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I have a standard erlang application build upon otp principles. I plan to place my erlang nodes in production as explained below:

  1. receive all traffic on a public ip (haproxy)
  2. haproxy them to one of the available backend erlang node

All this works very well however in case of session based http transactions, chances are one of the erlang node receives a request, who's session related processes resides on another erlang node.

My questions are related to best strategy for handling such cases:

  1. first option is to configure haproxy to balance based upon source (i.e. ip address), this will always guarantee all requests for a session from a single ip goes to same backend erlang node
  2. second option is to configure haproxy to balance based on some session related cookie parameter (which basically gives me same as case 1))
  3. finally, since my erlang nodes can very well communicate with each other, it is also possible to simply configure haproxy to balance in roundrobin fashion, and when an erlang node receives a request, whose session processes reside on another erlang node, it can internally communicate with the erlang node using rpc:call() and serve the request.

1),2) are pretty much straighforward to use and setup, however I read and tested that source/cookie/url_param based balancing doesn't ensure equal balancing among backends.

3) is achievable using mnesia replication power inside erlang. With 3) I will probably end up with a case where one erlang node communicates internally to another erlang node before it finally serves response to a request.

I would like to know what is preferable and why? Will 3) be a better choice in long run considering my otp application handles a lot of real-time data (xmpp protocol).

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up vote 1 down vote accepted

I think this largely depends on how much load one of your nodes can handle in terms of sessions. The IP and cookie hashing, at least in terms of HTTP, does a pretty good job of keeping balance with a large number of short lived sessions.

So for example, there might be many customers behind a single IP (cookie based hashing should help this). If a single node can only handle a relatively small amount of simultaneous sessions then a node might get overloaded. Also if sessions are long lived the imbalance of hashing might be pronounced. If on the other hand, the number of sessions is large and short lived, the relative significance of one node having a few more connections likely doesn't really matter that much.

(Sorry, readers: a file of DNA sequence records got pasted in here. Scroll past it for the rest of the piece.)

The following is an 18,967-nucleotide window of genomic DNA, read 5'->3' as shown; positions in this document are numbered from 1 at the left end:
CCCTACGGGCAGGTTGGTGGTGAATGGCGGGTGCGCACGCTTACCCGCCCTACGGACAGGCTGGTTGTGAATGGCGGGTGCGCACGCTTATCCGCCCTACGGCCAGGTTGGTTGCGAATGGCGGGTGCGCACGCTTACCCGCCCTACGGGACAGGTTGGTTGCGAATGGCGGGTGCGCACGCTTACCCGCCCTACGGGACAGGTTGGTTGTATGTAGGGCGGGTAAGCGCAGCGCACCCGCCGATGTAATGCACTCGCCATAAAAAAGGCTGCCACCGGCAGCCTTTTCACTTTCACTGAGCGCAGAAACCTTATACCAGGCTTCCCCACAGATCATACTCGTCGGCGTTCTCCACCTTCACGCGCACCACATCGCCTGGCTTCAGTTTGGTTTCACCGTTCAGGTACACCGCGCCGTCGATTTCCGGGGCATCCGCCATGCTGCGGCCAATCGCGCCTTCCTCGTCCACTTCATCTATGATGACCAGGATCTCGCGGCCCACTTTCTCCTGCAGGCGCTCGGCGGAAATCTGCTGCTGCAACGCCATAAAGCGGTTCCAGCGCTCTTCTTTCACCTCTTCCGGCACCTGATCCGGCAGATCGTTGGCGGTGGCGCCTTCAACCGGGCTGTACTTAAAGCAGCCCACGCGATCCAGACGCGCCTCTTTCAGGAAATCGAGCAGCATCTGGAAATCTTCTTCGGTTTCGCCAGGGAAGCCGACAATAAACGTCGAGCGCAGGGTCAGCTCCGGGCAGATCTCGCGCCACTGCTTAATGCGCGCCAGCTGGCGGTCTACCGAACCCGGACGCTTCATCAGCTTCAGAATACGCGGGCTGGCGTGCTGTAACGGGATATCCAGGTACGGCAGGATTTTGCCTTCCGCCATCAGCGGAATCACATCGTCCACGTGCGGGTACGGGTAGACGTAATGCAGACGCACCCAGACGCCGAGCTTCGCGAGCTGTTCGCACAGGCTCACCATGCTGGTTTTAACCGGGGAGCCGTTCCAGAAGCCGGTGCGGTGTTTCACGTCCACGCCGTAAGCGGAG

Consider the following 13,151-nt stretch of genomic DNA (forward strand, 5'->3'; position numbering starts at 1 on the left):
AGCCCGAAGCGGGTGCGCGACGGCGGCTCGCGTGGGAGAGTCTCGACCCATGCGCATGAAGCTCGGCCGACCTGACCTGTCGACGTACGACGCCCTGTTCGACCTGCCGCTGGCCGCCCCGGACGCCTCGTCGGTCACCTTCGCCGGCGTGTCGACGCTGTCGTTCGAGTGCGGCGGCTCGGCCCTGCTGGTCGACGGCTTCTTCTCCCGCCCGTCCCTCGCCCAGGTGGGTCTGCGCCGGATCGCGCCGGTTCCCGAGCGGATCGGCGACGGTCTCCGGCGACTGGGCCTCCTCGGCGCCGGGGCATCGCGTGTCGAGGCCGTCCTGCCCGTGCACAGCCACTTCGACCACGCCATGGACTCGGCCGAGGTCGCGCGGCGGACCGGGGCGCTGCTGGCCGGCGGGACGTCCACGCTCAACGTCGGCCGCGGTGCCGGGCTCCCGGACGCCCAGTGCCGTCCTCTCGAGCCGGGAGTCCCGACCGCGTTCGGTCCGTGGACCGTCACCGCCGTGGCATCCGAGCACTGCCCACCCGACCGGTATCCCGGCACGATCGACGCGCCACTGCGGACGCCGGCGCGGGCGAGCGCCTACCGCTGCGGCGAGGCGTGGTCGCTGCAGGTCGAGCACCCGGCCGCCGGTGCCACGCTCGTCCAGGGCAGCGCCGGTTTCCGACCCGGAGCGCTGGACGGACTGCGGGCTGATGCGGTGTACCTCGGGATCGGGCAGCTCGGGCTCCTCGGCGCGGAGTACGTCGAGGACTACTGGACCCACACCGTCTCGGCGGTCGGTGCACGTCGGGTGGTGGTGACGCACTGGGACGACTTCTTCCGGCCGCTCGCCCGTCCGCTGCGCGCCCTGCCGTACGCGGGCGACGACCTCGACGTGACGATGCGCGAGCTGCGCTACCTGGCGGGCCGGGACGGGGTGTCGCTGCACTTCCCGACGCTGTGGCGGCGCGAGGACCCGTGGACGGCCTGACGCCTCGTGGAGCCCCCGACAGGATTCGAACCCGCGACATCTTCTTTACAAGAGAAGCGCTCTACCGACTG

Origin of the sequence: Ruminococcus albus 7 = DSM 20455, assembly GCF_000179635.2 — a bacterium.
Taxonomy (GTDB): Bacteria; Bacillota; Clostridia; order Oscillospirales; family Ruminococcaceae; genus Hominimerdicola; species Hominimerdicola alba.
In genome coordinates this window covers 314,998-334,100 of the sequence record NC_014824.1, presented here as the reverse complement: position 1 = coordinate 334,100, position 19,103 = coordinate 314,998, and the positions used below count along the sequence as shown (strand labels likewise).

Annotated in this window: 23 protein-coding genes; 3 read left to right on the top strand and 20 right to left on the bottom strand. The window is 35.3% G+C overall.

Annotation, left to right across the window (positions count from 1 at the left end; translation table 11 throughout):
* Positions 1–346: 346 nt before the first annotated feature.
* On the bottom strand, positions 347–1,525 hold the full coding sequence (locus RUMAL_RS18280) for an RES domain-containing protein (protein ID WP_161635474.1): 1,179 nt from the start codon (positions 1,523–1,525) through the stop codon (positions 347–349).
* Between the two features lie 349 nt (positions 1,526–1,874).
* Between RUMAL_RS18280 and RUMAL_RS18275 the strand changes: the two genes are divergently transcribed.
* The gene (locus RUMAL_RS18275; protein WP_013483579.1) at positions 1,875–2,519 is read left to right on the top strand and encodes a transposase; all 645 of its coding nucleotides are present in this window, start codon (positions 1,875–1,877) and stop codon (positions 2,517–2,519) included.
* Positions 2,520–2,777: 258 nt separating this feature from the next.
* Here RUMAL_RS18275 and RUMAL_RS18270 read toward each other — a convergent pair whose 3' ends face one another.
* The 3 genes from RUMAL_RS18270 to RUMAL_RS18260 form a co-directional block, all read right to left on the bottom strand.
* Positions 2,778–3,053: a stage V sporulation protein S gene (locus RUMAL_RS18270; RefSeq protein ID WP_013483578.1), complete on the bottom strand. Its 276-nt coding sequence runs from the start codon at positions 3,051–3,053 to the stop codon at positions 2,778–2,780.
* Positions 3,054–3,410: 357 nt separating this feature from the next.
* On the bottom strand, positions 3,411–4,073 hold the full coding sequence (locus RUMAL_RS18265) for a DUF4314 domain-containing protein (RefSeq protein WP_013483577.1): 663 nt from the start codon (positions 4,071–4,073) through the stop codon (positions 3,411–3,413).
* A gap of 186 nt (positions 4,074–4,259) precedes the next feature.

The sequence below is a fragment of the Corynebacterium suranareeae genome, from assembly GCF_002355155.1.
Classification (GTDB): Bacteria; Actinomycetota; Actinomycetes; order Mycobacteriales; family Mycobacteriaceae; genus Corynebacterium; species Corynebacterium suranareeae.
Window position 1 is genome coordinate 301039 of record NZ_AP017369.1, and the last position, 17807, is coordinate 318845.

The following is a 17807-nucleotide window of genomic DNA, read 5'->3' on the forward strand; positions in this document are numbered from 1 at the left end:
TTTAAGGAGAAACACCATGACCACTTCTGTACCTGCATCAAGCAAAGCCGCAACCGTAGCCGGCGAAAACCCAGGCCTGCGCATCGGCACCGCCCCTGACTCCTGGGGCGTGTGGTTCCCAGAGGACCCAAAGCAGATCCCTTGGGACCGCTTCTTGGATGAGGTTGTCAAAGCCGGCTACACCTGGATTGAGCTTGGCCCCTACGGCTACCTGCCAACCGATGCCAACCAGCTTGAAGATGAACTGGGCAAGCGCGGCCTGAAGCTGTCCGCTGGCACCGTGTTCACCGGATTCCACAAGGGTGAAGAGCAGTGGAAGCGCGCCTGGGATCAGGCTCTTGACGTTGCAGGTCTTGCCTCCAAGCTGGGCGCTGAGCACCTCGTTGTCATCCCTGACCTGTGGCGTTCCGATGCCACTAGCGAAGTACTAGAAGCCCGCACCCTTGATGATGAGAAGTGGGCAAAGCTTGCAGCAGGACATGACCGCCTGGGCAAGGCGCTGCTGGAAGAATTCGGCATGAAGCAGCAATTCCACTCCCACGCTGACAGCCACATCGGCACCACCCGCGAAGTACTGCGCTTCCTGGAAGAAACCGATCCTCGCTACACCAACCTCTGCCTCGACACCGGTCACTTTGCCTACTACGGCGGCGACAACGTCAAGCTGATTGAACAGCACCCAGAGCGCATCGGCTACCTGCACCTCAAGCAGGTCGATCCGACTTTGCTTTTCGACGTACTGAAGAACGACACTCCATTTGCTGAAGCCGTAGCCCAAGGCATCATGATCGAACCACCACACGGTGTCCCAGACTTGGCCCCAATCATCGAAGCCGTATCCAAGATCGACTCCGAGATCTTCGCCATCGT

In theory I would also expect that with some form of source or cookie based balancing you will get better cache hit ratios. One other thing to consider is that if you have say 3 nodes, then if one node goes down each of the other nodes would have ~ 16% more load on each of them even with perfect load balancing. So you should factor provisioning in as well.

If you can handle a lot of requests on a single node, then third option to me sounds like you are solving for a problem you don't have and are not likely to have when a far more simple option is feasible.

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Seems like i should go ahead with session cookie based balancing as of now, since as per my benchmarks a single erlang node of my application is able to handle lot of concurrent sessions without any fuss. I was trying to explore third option, since it will ensure full utilization of all my nodes and infrastructure in place, since third approach will almost guarantee uniform load distribution among all my nodes in a cluster (which can inter-talk to serve a request), further because doing all this doesn't cost any performance degradation with erlang/otp based applications. – Abhinav Singh Dec 27 '11 at 20:04
@AbhinavSingh sounds reasonable. I don't think anyone can tell you what the right architecture is for your application. But from the what you are saying, developing based on the session model and and keeping erlang replication as option sounds like a practical step if you believe in a bias towards simplicity. – Kyle Brandt Dec 27 '11 at 20:15

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